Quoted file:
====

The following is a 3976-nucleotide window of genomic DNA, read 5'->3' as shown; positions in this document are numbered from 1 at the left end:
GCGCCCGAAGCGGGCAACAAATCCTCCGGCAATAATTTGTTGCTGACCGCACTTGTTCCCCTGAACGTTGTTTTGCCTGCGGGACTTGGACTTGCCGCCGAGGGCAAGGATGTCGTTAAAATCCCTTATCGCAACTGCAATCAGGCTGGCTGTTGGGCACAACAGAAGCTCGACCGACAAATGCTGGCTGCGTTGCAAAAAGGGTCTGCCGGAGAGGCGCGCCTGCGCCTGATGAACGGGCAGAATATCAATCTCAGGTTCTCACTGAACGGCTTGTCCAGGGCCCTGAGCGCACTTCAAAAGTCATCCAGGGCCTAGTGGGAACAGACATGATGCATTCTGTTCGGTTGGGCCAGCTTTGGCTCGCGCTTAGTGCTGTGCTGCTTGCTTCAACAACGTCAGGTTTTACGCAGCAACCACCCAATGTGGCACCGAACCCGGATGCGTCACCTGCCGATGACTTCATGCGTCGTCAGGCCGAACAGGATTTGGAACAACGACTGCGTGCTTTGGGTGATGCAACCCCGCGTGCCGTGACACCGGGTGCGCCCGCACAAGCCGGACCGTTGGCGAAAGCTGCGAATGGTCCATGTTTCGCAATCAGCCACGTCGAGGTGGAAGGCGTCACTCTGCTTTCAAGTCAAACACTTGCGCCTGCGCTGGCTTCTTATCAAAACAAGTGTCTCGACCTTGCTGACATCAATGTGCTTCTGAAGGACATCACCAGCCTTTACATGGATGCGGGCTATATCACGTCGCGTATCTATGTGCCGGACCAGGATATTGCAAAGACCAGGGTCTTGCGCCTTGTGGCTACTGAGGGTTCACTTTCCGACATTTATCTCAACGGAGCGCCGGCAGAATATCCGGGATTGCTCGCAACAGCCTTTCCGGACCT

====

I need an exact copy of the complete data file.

The following is a 3976-nucleotide window of genomic DNA, read 5'->3' as shown; positions in this document are numbered from 1 at the left end:
GCGCCCGAAGCGGGCAACAAATCCTCCGGCAATAATTTGTTGCTGACCGCACTTGTTCCCCTGAACGTTGTTTTGCCTGCGGGACTTGGACTTGCCGCCGAGGGCAAGGATGTCGTTAAAATCCCTTATCGCAACTGCAATCAGGCTGGCTGTTGGGCACAACAGAAGCTCGACCGACAAATGCTGGCTGCGTTGCAAAAAGGGTCTGCCGGAGAGGCGCGCCTGCGCCTGATGAACGGGCAGAATATCAATCTCAGGTTCTCACTGAACGGCTTGTCCAGGGCCCTGAGCGCACTTCAAAAGTCATCCAGGGCCTAGTGGGAACAGACATGATGCATTCTGTTCGGTTGGGCCAGCTTTGGCTCGCGCTTAGTGCTGTGCTGCTTGCTTCAACAACGTCAGGTTTTACGCAGCAACCACCCAATGTGGCACCGAACCCGGATGCGTCACCTGCCGATGACTTCATGCGTCGTCAGGCCGAACAGGATTTGGAACAACGACTGCGTGCTTTGGGTGATGCAACCCCGCGTGCCGTGACACCGGGTGCGCCCGCACAAGCCGGACCGTTGGCGAAAGCTGCGAATGGTCCATGTTTCGCAATCAGCCACGTCGAGGTGGAAGGCGTCACTCTGCTTTCAAGTCAAACACTTGCGCCTGCGCTGGCTTCTTATCAAAACAAGTGTCTCGACCTTGCTGACATCAATGTGCTTCTGAAGGACATCACCAGCCTTTACATGGATGCGGGCTATATCACGTCGCGTATCTATGTGCCGGACCAGGATATTGCAAAGACCAGGGTCTTGCGCCTTGTGGCTACTGAGGGTTCACTTTCCGACATTTATCTCAACGGAGCGCCGGCAGAATATCCGGGATTGCTCGCAACAGCCTTTCCGGACCT